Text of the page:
The U.S. military has taken offensive measures against ransomware groups, U.S. Cyber Command leader Gen. Paul Nakasone confirmed Saturday.
“Before, during and since, with a number of elements of our government, we have taken actions and we have imposed costs,” Nakasone told The New York Times in an interview. “That’s an important piece that we should always be mindful of.”
CNN confirmed the offensive cyber-operations to disrupt foreign ransomware groups with a military spokesperson.
U.S. Cyber Command, the military’s top hacking unit, has reportedly been going after criminal groups dating back to before the 2020 election, when it attempted to knock out TrickBot, a network of infected computers used to deliver malware. More recently, the command had role in shutting down ransomware group REvil’s operations, working with foreign governments to redirect traffic from the group’s website, The Washington Post first reported in November.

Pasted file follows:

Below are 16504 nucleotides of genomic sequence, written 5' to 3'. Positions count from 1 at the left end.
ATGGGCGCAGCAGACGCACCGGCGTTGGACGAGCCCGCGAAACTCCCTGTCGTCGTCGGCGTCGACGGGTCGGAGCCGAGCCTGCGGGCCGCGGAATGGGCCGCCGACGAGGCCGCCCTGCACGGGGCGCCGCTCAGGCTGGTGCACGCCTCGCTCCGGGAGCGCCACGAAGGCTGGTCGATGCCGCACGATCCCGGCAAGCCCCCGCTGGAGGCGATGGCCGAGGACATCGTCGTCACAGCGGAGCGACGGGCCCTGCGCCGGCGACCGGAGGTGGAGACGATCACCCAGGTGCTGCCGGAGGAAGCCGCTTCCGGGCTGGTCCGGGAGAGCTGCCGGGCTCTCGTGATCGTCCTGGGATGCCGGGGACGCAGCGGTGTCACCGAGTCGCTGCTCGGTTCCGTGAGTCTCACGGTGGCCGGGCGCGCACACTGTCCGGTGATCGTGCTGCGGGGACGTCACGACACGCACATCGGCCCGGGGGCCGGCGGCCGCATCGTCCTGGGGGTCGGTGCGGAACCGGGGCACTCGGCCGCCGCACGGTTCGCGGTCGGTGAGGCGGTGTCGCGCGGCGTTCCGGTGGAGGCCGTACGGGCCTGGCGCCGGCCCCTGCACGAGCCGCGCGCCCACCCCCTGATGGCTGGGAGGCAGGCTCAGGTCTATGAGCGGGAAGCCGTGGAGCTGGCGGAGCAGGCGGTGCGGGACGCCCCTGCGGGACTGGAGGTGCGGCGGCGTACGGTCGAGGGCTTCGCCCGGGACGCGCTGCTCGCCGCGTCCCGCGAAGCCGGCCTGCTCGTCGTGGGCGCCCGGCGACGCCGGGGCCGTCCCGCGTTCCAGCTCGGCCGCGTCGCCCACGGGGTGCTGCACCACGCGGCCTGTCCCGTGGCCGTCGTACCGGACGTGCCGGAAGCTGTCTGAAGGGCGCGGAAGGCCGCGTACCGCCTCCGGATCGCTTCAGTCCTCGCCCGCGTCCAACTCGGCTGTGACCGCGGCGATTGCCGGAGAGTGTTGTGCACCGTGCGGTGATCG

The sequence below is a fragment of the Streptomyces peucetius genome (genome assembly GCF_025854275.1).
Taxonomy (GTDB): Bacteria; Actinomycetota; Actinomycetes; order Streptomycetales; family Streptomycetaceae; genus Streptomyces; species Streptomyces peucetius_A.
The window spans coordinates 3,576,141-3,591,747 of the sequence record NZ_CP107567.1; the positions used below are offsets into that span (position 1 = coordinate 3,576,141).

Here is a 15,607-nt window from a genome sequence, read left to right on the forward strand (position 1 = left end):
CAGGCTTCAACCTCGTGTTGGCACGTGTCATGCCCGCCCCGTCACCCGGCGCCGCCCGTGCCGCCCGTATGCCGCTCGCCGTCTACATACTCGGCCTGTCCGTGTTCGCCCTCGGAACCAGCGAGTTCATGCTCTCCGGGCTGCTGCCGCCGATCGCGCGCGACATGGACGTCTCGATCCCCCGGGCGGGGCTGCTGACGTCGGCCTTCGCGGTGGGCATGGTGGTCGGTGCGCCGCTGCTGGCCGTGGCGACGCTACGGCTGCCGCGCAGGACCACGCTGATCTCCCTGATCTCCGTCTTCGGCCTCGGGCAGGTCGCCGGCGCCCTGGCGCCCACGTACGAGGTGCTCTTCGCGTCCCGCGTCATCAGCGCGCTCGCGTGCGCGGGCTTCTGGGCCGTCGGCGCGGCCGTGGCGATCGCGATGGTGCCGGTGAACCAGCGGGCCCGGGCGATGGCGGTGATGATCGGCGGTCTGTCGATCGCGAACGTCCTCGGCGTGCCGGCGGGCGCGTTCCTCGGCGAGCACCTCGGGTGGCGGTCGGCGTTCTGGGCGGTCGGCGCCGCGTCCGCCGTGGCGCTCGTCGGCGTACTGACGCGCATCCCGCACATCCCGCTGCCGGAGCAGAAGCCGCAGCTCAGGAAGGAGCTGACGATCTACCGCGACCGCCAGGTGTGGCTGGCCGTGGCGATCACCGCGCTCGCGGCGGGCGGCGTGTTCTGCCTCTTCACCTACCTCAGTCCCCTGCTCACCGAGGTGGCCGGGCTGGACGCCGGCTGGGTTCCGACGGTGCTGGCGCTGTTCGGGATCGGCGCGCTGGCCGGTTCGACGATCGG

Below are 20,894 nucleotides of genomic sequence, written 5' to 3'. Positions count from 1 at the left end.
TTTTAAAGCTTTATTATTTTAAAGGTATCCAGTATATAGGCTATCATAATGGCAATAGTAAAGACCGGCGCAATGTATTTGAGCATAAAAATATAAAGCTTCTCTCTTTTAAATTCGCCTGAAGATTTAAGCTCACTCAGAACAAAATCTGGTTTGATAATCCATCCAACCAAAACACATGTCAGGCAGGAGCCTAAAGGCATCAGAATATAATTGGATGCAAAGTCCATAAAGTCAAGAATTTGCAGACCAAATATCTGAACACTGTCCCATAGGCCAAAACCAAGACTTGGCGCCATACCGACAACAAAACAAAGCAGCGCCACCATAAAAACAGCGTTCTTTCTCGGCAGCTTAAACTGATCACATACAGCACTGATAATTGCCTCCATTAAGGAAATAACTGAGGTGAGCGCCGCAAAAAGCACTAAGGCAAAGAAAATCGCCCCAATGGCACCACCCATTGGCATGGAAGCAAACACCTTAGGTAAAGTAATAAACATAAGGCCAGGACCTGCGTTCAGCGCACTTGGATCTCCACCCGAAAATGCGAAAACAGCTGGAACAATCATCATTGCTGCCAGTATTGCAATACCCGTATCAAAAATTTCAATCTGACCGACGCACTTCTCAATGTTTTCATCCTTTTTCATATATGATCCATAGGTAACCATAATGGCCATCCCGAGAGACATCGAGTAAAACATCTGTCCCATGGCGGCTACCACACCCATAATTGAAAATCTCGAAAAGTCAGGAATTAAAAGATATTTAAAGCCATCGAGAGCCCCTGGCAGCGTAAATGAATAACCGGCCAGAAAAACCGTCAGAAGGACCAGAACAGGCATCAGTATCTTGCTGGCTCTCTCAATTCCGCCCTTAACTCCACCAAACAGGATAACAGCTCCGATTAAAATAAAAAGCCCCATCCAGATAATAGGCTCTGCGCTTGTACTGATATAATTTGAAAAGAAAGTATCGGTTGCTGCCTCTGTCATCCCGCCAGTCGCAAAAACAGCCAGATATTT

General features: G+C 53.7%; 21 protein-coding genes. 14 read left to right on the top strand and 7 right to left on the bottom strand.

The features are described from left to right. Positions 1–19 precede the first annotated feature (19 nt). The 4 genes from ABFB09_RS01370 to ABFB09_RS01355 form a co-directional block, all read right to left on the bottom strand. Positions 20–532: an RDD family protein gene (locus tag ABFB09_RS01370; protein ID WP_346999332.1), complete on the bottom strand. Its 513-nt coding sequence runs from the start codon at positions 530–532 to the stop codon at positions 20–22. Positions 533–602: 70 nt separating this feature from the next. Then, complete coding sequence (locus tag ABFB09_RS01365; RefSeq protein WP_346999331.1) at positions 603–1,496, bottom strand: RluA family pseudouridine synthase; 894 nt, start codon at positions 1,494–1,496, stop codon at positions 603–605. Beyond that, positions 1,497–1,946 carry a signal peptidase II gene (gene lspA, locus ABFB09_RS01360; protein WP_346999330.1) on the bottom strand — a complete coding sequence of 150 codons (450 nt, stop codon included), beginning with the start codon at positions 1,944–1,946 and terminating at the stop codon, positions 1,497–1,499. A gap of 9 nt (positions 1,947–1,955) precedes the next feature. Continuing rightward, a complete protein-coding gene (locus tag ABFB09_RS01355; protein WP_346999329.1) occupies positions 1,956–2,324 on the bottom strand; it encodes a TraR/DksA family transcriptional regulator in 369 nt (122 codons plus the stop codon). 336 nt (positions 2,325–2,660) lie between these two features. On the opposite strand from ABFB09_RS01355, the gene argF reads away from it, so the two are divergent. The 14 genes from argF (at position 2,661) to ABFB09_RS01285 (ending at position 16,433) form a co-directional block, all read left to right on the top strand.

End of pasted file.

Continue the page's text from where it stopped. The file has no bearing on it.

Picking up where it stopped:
Both the spokesperson and Nakasone declined to comment on specific operations.
The Biden administration has made taking on ransomware groups a top priority of its cybersecurity agenda after a series of attacks on U.S. critical infrastructure, including the disruption of major fuel provider Colonial Pipeline in May and July attack by REvil on IT firm Kaseya.
The growing number of ransomware attacks against critical U.S. targets has also become a key point of diplomatic tension with Russia, which is believed to harbor many ransomware actors.
“When I met with President Putin in June, I made clear that the United States would take action to hold cybercriminals accountable,” President Joe Biden said in a statement following the REvil takedown. “That’s what we have done today. We are bringing the full strength of the federal government to disrupt malicious cyber activity.”
Biden is scheduled to hold a video call with Russian President Vladimir Putin on Tuesday to discuss cybersecurity and a range of other issues.